Just to make myself understood: I love ancient and historical architecture.
 

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The same critics going around over and over. And the answer must be always the same: the concept of classical beauty is -by definition- not a fashon. It has never ran out of fashon, was just put aside because of increasing population and the need of building cheaper and less ornamented houses in the first XX century. Now western world isn't exactly assising a densification of cities and many many houses are empty, build in a modernist style is no longer required, we can return building in classical style. In fashon, despite the everyday casual style, there have always been room for classical clothes when it was required by the occasion, why shouldn't we think the same for architecture? There is room also for classical, when it comes the occasion like for celebrations or religions. Speculating building companies (who needed a cheaper and easier style) created this thing of the classic being out of fashon while in fact it was just put aside for that particular moment. It is just an acquired taste, time to move over ;)
 

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Thanks for posting these pictures and news, I really appreciate. I was afraid nobody built classical architecture anymore, that the future was all glass and steel. This thread has restored my hope. I particularly like the university buildings.
I mean, it's all beautiful and well done, nothing bad to say about that, but it's just completely out of time. We're in 2012 not 1915 or 1893. Life goes on, same for architecture. Sorry, but why go backwards? I just don't see the point here.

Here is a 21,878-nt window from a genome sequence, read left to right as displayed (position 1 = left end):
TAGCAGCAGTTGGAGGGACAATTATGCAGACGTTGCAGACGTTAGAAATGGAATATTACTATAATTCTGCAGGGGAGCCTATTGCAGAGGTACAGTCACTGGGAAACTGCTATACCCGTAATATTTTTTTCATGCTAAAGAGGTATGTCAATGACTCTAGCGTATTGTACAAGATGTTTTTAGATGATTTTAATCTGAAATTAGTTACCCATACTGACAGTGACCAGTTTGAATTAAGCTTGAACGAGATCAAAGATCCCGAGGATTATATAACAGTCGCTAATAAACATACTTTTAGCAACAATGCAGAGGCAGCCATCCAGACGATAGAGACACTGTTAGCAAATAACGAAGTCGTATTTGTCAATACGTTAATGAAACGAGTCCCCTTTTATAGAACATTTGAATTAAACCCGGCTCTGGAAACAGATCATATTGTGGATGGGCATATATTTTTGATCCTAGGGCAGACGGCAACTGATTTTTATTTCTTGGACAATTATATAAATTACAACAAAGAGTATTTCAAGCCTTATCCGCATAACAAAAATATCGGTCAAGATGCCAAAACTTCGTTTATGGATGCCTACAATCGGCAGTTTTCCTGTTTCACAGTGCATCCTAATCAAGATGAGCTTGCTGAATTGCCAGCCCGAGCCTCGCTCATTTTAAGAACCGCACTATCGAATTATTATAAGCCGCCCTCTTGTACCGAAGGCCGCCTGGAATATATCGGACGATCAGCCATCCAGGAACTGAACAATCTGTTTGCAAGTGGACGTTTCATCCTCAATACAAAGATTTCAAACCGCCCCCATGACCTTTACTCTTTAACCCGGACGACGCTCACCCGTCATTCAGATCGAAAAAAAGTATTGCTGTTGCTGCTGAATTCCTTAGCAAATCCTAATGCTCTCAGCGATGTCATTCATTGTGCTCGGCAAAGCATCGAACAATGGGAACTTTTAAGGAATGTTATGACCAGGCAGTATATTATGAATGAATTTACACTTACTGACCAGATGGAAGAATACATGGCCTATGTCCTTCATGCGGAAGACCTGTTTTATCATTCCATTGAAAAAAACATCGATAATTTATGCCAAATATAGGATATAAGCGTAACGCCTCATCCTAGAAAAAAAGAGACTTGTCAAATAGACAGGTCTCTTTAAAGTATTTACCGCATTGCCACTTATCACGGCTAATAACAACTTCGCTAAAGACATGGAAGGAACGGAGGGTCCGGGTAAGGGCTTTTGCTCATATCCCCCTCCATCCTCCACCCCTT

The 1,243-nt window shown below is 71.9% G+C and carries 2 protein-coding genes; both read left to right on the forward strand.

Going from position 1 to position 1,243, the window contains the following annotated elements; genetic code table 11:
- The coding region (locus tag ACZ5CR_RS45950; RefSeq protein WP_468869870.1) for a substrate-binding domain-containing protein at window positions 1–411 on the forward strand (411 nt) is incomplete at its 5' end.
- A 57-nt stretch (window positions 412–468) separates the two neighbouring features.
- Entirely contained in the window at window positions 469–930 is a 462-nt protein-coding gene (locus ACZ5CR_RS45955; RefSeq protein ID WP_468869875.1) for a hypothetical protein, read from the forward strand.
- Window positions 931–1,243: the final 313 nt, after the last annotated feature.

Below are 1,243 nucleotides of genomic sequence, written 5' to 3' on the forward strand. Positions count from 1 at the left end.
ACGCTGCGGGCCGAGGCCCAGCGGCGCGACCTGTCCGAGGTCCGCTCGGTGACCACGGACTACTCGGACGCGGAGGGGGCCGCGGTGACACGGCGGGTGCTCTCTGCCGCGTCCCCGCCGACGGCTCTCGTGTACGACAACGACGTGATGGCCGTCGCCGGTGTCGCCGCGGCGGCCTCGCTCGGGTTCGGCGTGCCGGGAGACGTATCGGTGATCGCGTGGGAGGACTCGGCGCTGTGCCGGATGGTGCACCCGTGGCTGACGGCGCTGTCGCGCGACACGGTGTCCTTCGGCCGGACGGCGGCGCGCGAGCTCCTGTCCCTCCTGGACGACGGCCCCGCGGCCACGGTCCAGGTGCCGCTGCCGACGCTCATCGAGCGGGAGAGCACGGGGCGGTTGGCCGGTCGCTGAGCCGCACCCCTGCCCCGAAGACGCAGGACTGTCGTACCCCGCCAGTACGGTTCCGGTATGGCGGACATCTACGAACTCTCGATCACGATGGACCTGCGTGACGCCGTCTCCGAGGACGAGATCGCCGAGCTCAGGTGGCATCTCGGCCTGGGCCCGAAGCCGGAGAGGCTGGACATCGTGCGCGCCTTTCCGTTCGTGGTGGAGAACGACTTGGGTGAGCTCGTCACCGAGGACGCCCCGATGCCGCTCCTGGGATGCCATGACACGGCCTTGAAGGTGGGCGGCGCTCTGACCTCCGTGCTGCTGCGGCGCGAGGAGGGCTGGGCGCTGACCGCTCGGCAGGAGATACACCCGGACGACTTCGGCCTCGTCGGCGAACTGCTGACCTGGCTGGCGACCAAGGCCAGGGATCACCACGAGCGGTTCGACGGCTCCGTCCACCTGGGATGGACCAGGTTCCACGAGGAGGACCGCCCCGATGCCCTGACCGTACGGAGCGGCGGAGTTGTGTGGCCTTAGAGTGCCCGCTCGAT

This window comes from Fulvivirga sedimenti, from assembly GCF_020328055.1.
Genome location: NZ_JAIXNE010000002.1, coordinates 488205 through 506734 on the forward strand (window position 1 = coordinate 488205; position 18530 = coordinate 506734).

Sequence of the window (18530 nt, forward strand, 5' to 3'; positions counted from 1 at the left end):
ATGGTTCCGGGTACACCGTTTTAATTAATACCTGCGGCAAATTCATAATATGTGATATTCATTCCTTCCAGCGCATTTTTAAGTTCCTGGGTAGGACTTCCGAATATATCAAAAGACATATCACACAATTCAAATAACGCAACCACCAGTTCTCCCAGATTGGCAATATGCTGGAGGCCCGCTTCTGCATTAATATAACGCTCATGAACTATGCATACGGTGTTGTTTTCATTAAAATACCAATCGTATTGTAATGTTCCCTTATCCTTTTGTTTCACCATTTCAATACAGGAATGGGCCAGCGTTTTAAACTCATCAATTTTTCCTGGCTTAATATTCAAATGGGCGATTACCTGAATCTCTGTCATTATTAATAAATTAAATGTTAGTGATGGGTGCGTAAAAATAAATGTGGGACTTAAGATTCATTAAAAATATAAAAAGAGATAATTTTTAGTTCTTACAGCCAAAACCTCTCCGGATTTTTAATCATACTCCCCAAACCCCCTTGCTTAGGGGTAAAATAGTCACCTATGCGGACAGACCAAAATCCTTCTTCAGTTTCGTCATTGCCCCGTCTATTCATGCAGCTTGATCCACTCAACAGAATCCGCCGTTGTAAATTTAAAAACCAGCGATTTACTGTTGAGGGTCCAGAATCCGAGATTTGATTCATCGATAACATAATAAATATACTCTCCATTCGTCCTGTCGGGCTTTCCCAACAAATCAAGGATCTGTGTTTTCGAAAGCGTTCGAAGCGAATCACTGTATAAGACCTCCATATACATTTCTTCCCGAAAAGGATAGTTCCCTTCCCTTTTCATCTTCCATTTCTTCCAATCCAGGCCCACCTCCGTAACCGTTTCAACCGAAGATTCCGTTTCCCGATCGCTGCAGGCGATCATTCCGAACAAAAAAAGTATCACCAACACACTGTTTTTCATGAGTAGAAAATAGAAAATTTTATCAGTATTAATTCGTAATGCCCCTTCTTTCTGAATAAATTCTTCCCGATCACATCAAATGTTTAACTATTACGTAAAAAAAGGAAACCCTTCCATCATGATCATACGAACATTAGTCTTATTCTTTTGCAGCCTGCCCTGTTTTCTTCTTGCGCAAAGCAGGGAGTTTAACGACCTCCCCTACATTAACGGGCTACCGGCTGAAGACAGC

Like tommolo said, the definition of classical, that something is classic, is that it transcends the ages. It's popular in many time periods. The fact that tourists around the world love to visit and take pictures of classical architecture (which I am very loosely defining as any famous European or American building pre-1800s) demonstrates that classical architecture has staying power. I think it conveys a sense of order and firmness that is lacking in today's sterile, often asymmetrical buildings. Rock, brick, columns, and symmetry convey an image of security, stability, and Earthiness.
 

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OMG, I'm so jealous right now! Those buildings in the US are not only traditional, they are of great artistic quality as well. Not that pseudo historic kitsch you see popping up in Eastern Europe these last years.
If just Germany would take a good look over the pond... :(
 

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Yeah really, we should let contemporary classical architecture to gain momentum also in Europe...those examples are really interesting...it is obviously gothic inspired...but is it me or do I see some little trace of art deco in the shapes of this church? Look at the side buttresses...those horizontal lines...the compact, geometrical volumes...It seems really classical architecture, but seen from a XX century point of view, acquiring XX century styles too...i don't know, i see this mix very original somehow.... ;)
 

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I'm not a big fan of this particular style but I support new traditionalism in general ... if it fits into surroundings of course. Otherwise, it looks kitschy.
 

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Discussion Starter #36
This one was a surprise for me. I had no idea it was being built. This is the recently completed Tuscaloosa Federal Building and Courthouse.